Rare, and well-written. I’ll be following–want to do a link swap?

  16. Hey there! I just finished listening to the Airplane Geeks episode with you as the co-host. It was great to hear an active airline captain’s perspective on things. I just found a new podcast to listen to and it seems that your blog is just as interesting. You’re living my dream and you’re good at telling people about it. Keep at it! 🙂

  17. Hi Chris,

    I listened a couple of days ago to the Airplane Geeks podcast that had you on as a guest. I then went and downloaded several of your podcasts and so far my two favorites are the SR-71 and B-2! Great stuff! I have not listened to the spy one(newest I believe) yet but will in the day or so. Keep up the good work and I look forward to more interested stuff!

  18. Paul L. Quandt Says:

    Hi Captain Chris:

    Just stumbled upon your blog today and have spent the last seven hours reading your posts and the comments.
    I shall make this a regular stop as I have greatly enjoyed what I have read. Keep up the good work, both in the air and on the net.

    Paul L. Quandt

  19. CMSgt Jim Holden (Ret) Says:

    Chris, I am still caring for originals of some of your earliest cartoons re. Lanza and Hoff era. Still remember the good old days at Kadena and the 909th & LCol Jester.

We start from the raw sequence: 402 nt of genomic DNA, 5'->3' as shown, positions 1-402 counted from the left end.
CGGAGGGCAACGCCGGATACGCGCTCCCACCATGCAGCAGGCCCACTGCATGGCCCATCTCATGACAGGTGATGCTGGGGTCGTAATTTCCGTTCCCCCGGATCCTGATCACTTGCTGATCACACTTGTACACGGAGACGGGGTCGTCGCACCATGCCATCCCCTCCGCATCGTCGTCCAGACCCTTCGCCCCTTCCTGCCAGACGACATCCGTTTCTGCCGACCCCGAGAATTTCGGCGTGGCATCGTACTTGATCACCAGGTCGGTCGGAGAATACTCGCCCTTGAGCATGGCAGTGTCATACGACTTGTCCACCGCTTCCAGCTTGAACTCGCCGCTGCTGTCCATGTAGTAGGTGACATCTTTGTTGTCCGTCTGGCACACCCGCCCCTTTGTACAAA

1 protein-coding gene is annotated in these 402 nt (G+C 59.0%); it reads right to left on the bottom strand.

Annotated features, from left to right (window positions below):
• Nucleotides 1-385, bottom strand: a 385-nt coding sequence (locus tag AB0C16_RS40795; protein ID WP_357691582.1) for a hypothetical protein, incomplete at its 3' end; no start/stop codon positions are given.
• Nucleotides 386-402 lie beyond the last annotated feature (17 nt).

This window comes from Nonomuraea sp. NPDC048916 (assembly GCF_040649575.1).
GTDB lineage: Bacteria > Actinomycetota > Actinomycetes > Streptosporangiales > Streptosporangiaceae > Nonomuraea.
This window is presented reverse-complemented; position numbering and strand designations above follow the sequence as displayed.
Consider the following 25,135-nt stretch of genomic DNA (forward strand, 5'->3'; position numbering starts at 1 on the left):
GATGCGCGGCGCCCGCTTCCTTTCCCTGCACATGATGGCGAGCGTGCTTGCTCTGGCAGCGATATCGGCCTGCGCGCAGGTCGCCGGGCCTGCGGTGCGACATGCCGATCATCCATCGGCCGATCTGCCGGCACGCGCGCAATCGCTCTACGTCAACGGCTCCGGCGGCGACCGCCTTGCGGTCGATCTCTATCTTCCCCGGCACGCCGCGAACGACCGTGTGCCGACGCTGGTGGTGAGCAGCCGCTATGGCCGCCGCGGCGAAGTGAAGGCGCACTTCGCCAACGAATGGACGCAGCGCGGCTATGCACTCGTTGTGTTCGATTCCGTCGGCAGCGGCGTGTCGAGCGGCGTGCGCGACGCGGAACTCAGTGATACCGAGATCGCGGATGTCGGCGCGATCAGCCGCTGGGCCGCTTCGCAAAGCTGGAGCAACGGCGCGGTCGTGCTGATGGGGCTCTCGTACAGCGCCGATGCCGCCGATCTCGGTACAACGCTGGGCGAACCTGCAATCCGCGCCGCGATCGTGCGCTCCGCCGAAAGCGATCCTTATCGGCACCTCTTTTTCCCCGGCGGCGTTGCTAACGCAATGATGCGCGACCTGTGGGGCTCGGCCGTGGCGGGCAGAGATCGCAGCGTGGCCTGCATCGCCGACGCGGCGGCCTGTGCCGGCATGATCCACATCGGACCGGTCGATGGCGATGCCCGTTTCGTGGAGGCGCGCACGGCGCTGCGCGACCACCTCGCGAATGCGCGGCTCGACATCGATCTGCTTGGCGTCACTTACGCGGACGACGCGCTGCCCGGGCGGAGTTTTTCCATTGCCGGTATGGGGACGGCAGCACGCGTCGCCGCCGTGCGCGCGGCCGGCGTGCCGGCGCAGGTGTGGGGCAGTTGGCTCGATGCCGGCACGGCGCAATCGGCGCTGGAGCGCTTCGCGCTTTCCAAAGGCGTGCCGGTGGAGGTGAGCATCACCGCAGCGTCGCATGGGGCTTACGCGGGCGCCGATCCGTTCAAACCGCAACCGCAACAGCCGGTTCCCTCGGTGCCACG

20. Cedarglen (Craig) Says:

    Happy New Year Captain Chris. I read your year-end stats a couple of weeks ago and discovered that, at least for 2012, I was your most frequent commenter. Ouch! I’ll continue reading, but I’ve hit my embedded mute button. Sorry about that! As a rough guess, half of my comments/replies were content related and half were simple thanks for blogging what you blog. Writers need feedback. I like your writing, but I don’t need to be number one; you already know that you write well. As noted, mute button is pushed. Please know that your posts are read and enjoyed. Best wishes, -C.

  21. Mike in YPPH Says:

    Hi Chris,

    Would you consider writing a post on the pro’s and con’s of visual versus ILS approaches? As a layperson, it would seem to me that ILS is the way to go, let the plane fly the approach leaving you free to monitor the aircraft and systems and then taking over at decision height for a smooth touchdown.